What’s more, the next stage of AI – when systems make routine decisions and govern fully digital processes for certain transactions – is increasingly a reality for some early adopters. General ledger outlier detection is a prime example. In this model, transactions are approved automatically with fully digital processes, while the system identifies troublesome or atypical issues that require human intervention. Automation will continue to evolve from purely RPA-based approaches that automate the processes developed by humans to fully digital processes that proceed without human intervention.

For hospitality firms like fast-casual restaurant Tender Greens, automation and advanced reporting are cutting overhead dramatically and leading to better decisions. New reporting and dashboard tools have helped the company slash its accounting overhead 20% and grow sales 90%.

6. Digital networks continue to proliferate

Digital transformation will continue its relentless march in 2023 as SMBs embrace the power of fully digital business models. Digital-first businesses grow more efficiently, are more resilient, and benefit from real-time insights. And it’s not just businesses rushing to digitize – governments are pushing digitization across multiple fronts from tax compliance to digital banking and finance standards and government backed digital identities.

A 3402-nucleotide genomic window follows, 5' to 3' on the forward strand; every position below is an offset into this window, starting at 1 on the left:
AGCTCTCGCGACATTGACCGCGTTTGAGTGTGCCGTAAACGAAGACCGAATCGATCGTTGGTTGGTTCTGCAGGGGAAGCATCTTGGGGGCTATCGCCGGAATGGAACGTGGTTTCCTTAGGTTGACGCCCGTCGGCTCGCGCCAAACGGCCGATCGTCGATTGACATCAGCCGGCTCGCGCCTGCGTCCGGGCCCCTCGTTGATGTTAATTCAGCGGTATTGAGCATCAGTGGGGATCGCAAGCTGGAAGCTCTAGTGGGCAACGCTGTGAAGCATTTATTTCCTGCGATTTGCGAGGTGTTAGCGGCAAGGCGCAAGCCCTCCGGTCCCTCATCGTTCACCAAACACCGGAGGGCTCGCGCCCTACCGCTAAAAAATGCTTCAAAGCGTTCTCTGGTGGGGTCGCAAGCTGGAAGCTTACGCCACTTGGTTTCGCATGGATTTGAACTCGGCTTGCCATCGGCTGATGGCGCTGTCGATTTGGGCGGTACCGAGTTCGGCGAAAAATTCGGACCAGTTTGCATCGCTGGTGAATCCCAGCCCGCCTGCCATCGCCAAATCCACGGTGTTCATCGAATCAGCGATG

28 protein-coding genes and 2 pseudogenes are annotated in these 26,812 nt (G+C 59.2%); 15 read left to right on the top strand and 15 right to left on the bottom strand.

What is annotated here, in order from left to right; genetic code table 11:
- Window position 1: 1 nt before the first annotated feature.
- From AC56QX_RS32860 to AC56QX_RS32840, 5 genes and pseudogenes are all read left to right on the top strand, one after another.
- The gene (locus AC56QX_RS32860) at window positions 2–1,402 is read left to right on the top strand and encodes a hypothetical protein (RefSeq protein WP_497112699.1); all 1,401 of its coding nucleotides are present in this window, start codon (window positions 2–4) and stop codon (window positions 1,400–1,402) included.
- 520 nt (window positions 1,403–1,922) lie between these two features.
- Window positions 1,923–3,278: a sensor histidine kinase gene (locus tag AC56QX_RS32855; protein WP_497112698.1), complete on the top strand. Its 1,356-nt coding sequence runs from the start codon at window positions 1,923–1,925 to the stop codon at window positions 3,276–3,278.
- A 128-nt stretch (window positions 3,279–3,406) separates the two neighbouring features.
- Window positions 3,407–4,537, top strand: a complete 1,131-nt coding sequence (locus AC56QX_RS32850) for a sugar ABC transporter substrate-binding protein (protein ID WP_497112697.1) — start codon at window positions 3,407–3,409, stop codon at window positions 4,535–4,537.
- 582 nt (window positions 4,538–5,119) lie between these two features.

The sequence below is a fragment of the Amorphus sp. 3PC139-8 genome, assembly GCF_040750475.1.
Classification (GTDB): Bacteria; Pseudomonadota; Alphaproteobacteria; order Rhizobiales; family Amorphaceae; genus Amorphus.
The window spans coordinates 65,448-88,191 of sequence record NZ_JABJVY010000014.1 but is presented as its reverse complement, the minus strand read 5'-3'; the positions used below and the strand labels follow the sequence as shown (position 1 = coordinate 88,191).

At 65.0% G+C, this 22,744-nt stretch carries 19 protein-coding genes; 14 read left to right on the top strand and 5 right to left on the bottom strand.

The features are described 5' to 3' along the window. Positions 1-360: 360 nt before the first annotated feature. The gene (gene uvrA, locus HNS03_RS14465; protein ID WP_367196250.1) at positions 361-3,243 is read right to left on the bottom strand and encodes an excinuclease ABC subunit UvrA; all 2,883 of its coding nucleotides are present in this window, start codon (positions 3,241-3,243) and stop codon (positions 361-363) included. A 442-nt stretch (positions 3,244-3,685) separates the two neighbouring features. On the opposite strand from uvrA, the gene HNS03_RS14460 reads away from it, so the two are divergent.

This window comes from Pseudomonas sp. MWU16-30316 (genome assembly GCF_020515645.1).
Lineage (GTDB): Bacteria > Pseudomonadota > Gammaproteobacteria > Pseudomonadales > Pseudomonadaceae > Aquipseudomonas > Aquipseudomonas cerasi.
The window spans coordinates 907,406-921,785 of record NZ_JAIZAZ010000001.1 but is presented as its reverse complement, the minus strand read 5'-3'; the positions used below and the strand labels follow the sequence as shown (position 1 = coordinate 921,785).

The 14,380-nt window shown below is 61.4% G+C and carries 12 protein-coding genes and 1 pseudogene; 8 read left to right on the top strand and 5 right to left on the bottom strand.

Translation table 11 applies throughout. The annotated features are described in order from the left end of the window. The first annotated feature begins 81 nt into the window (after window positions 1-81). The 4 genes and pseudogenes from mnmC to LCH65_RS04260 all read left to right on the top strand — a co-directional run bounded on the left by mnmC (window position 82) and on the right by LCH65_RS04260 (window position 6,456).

Digital networks have naturally emerged as the de facto platform for digitization. These networks create digital connections across business ecosystems, connecting SMBs to their customers, their suppliers, employees, banks, accountants, and government entities. By connecting entire ecosystems on a common platform, network operators are able to leverage the data flows in their networks to create powerful AI solutions that drive automation, monitor business activities for anomalies, and provide real-time insights.

7. The regulatory environment will stretch accounting resources

In the coming year, US companies will continue to finalize and automate changes to lease accounting and revenue-recognition from 2020 and 2021, though few substantive new regulations are anticipated in 2023. However, in Europe and the UK, B2B e-invoicing and digital tax timelines continue to move ahead, requiring companies to digitally submit greater numbers of invoices and tax information. Small and midsize businesses in the UK are acutely feeling this pain and are often compelled to seek professional assistance for the first time, placing a strain on companies and their accounting firms alike.

Many UK businesses will continue to implement solutions for the Making Tax Digital framework (despite a deadline reprieve from 2024 to 2026). They’re increasingly seeing the value of digitalizing taxation to improve operational efficiency, reduce errors, and gain greater visibility. E-invoicing momentum is also building across Europe with a potential mandate expected.